There must be an alternate history in which Émilie du Châtelet (Gabrielle Émilie Le Tonnelier de Breteuil, Marquise du Châtelet) is a well-known 18th century philosopher. In our past, Du Châtelet collaborated with Voltaire (who was also her lover) and carried out correspondences with Leonhard Euler, Frederick the Great, and Pierre Louis Moreau du Maupertuis, as well as with the Bernoullis. Kant appreciated her intellect, but couldn’t comprehend that it was a woman’s, crudely commenting that she “might as well have a beard”. Du Châtelet was an early advocate of Newton’s physics over that of Descartes, which until then was popular in the France of her time. In her later life, she translated Newton’s Principia from Latin into French – a translation which is still in use to this day. Despite all these feats her magnum opus, the Institutions de Physique (Foundations of Physics), was only fully translated into English a few years ago through the laudable work of Katherine Brading’s group at Notre Dame. Part of the reason for this long neglect, surely, is the fact that Du Châtelet was a woman. Her early death at the age of 42 is probably another. But her philosophy has seen renewed attention in recent years, and some of her writings are being scrutinised by contemporary analytic philosophers for the very first time.
The topics of the Foundations range from the straightforwardly scientific (‘Of the Motion of Projectiles’) and methodological (‘Of Hypotheses’) to the religious (‘Of the Existence of God’). But one of Du Châtelet’s most intriguing contributions concerns metaphysics, or, more accurately, ‘natural philosophy’. Chapter 5 of the Foundations is devoted to the nature of space, and particularly extension; it is among those chapters that had never been translated into English before, and so analytic philosophers have only quite recently started to explore Du Châtelet’s views on this issue. The aim of this essay is to introduce these views, which Brading describes as “interesting and highly unusual”. As we will see, Du Châtelet’s physics-inspired account of extension is very different from those of her most influential predecessors, Gottfried Wilhelm Leibniz and Christian Wolff. This essay will offer a glimpse into a time when both physics and philosophy were at a crossroads between Newton’s empirical science on the one hand and Leibniz’s rationalist philosophy on the other. Du Châtelet admirably aims to balance these two perspectives.
The physics of Du Châtelet’s time was concerned with ‘bodies’: matter moving and colliding, from billiard balls and sailing boats to the planets and the Earth. The question that was on many natural philosophers’ minds was: what are these bodies? In a sense, this query is not too dissimilar from present-day theoretical physicists’ quest for the fundamental particles that make up the objects that we see around us (are they composed of protons? quarks? strings?).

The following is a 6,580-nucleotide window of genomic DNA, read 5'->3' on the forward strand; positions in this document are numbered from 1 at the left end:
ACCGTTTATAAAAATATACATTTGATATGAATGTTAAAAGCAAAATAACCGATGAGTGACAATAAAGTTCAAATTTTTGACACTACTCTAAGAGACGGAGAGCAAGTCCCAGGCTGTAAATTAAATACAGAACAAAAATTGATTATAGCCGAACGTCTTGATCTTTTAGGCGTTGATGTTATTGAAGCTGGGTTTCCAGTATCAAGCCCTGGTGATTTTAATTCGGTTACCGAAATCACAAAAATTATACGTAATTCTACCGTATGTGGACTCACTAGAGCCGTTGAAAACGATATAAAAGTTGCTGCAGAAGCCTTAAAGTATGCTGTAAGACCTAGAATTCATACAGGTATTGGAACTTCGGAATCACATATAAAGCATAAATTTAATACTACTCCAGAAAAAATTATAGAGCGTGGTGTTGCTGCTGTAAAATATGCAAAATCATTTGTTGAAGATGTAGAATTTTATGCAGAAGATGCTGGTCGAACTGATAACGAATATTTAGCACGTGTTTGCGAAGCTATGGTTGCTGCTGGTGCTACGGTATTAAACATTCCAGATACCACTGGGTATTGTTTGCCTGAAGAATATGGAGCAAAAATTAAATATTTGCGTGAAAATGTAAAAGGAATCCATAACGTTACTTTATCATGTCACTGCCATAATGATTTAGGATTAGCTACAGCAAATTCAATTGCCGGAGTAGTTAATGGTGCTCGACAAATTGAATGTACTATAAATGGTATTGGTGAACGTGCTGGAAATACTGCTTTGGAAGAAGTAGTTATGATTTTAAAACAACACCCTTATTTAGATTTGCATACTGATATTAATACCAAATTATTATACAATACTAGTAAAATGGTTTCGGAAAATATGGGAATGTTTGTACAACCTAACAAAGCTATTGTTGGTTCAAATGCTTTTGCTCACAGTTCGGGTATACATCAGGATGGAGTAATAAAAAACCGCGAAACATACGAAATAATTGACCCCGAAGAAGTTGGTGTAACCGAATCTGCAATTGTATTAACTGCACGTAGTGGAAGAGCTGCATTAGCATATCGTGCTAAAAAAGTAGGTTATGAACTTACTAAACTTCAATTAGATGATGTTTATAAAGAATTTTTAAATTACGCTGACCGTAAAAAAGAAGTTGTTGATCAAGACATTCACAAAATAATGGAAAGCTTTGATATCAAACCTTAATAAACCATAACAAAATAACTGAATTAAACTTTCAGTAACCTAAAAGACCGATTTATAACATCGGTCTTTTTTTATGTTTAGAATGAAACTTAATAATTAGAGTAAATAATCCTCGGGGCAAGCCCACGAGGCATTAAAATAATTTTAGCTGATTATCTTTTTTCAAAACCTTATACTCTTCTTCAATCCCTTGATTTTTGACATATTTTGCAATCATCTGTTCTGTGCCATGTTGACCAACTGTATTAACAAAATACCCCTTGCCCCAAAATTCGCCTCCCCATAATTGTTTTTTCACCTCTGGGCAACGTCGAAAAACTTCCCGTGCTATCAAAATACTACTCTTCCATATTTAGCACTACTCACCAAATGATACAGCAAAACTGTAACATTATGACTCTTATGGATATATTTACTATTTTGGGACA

An essential quality of bodies is their extension, that is, the property of occupying a certain volume in space. Put differently, what it means for bodies to be extended is that they ‘take up space’. The crucial question then becomes: how does matter become extended in this way? A few decades before Du Châtelet, Leibniz argued that the answer couldn’t consist simply of smaller bits of extension, which were called atoms. This is so because one can always imagine that an atom is made up of a bunch of even smaller atoms, until there is no extension left: there is no natural ‘stopping point’ for this process of division. Du Châtelet agreed, arguing that one cannot explain a phenomenon in terms of itself. She illustrates this with an analogy:
If someone asked why there were watches, he certainly would not be content if he was answered, it is because there are watches; but in order to give sufficient reasons and ones that satisfy the questioner about the possibility of a watch, it would be necessary to come to things that were not watches, this is to say, to springs, to cogwheels, to pinions, to the chain, etc.
Just as with watches, in order to account for extension one has to come up with a cause that is itself not extended.
As a solution to this problem, Leibniz posited what he called monads instead of atoms. Monads are ‘simple’ elements with no extension whatsoever. Leibniz is famous for the quite bizarre suggestion that all these monads are minds or souls, and so perceive and represent the world. In modern terminology, it’s as if the quarks and electrons that comprise matter are all conscious! In his system, extension is a ‘well-founded phenomenon’ that exists in the common perceptions of all these monads. In other words, the monads all see themselves and each other as extended, even though in fact they are not. But this does not mean that extension is a complete illusion: the monads’ perceptions are supposed to reflect, in some mysterious way, the internal structure of the monads themselves. However, many commentators agree that Leibniz left it quite unclear in what way extension reflects this underlying structure.